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 ::  Introduction
 ::  Case report
 ::  Discussion
 ::  References

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Year : 1982  |  Volume : 28  |  Issue : 4  |  Page : 223-4

Reversible malignant hypertension due to inferior vena cava thrombosis. (A case report).

How to cite this article:
Ravichandran R R, Desai S S, Acharya V N. Reversible malignant hypertension due to inferior vena cava thrombosis. (A case report). J Postgrad Med 1982;28:223

How to cite this URL:
Ravichandran R R, Desai S S, Acharya V N. Reversible malignant hypertension due to inferior vena cava thrombosis. (A case report). J Postgrad Med [serial online] 1982 [cited 2023 May 30];28:223. Available from:

  ::   Introduction Top

Post-thrombotic obstruction of inferior vena cava (IN.C.) has been recognised since Schenck,[7] in 1644, described 2 cases at autopsy. The clinical features were established by Welch (1899)[8] and Pleasants (1911)[6] in a classic review of 314 cases. Obstruction to I.V.C. can present itself with varying symptomatology such as cardiac failure, cirrhosis, nephrotic syndrome etc.[1], [4], [5] Here we are reporting a case who presented with malignant hypertension.

  ::   Case report Top

Mrs. K., a 35 year old multiparous patient hailing from Central India presented to us with a history of distention of abdomen and oedema of feet of 3 months' duration. The onset of distention of abdomen was fairly sudden and increased rapidly over the first two weeks. There was no history of fever or prolonged bed rest prior to the event. There was no history of jaundice or any urinary complaints. The patient had delivered a normal child at full term 2 years ago. She was not on oral contraceptives. There was no history of consumption of any herbal medicines.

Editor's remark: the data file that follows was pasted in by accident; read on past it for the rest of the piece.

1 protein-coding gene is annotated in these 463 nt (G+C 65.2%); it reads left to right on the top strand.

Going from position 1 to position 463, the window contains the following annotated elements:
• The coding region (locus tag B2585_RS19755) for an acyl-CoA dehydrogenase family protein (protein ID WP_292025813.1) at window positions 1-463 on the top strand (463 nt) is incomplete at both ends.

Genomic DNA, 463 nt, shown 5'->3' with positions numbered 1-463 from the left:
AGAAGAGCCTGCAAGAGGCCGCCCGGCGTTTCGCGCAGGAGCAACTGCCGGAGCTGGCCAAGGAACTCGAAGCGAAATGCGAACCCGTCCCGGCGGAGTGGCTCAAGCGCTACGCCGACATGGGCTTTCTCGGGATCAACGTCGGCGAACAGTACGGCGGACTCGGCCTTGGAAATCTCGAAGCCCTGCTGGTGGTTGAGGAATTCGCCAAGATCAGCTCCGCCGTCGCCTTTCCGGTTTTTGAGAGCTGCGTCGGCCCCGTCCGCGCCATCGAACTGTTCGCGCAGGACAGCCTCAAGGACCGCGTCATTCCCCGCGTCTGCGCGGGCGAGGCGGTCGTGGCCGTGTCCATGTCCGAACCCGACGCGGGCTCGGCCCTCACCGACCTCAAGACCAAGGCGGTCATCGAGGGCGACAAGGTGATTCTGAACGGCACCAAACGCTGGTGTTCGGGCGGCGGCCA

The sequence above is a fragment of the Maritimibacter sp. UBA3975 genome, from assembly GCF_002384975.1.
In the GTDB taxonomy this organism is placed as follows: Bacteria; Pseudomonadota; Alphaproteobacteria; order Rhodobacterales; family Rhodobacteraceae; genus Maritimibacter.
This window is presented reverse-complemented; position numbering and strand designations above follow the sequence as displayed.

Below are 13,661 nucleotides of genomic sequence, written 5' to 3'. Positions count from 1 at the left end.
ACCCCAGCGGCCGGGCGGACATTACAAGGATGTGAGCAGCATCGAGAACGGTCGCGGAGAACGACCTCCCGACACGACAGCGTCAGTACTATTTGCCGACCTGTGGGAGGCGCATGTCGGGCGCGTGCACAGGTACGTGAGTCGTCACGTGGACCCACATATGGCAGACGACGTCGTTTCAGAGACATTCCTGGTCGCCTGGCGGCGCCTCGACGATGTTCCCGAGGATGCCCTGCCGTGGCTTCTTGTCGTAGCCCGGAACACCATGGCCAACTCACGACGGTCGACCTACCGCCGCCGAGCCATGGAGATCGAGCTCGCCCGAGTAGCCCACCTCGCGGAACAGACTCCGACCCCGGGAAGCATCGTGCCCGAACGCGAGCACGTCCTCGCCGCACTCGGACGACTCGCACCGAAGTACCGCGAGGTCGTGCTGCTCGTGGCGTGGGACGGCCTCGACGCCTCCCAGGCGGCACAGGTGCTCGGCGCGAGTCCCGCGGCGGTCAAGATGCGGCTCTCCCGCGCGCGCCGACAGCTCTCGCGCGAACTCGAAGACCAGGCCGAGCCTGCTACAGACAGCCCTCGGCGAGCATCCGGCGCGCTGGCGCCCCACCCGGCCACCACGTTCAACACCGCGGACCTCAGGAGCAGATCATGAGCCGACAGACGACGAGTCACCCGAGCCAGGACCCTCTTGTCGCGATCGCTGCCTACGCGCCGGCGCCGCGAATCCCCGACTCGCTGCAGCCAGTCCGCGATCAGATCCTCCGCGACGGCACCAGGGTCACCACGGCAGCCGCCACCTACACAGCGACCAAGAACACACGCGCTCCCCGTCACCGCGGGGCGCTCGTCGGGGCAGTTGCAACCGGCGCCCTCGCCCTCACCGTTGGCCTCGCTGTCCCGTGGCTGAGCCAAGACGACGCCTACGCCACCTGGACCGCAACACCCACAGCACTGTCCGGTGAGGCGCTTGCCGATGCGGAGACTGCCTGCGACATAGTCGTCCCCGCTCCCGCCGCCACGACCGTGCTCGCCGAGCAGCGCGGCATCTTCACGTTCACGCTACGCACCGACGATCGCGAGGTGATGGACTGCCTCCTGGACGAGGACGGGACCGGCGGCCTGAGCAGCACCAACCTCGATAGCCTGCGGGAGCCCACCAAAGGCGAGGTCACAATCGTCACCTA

On examination, she was found to be pale; there was bilateral pitting oedema of the feet, the pulse was 86/min. and the blood pressure 180/130 mm of Hg in the right upper limb. Her initial weight was 57 kg. Clinically, she had features suggesting a left pleural effusion and a massive, tense ascites. There were no prominent veins over the abdominal wall. Liver and spleen could not be palpated. The fundus examination showed arteriolar narrowing, bilateral papilloedema with haemorrhages and exudates.
On investigating, her haemoglobin was 9 gm% with a WBC count of 10,000 per mm3 with polymorphs 70% and lymphocytes 30%. The bleeding time was 2 minutes, clotting time 6 minutes, prothrombin time-26 seconds (control: 16 seconds), and clot retraction 1 hour; platelet (count was 1.68 Macs/cumm. Fibrinogen-492 mg% and euglobin lysis time 3 hours. Her initial BUN was 17 mg% with a serum creatinine of 2.5 mg%; total protein was 6.5 gm% with albumia 3.5 gm%. The SGOT. SGPT, alkaline phosphatase and bilirubin were normal. Her urine examination showed albumin +++ with 24 hours' protein excretion of 2.5 gms. The culture did not show any growth. Both the pleural and ascitic fluids were transudates. An intravenous urogram failed to reveal any renal outlines or excretion. An inferior vena cavogram was done by transfemoral route which showed obstruction to the flow of dye in the upper segment (suprahepatic portion) of the I.V.C. The rest of the I.V.C. was entirely normal [Fig. 1A] & [Fig. 1B].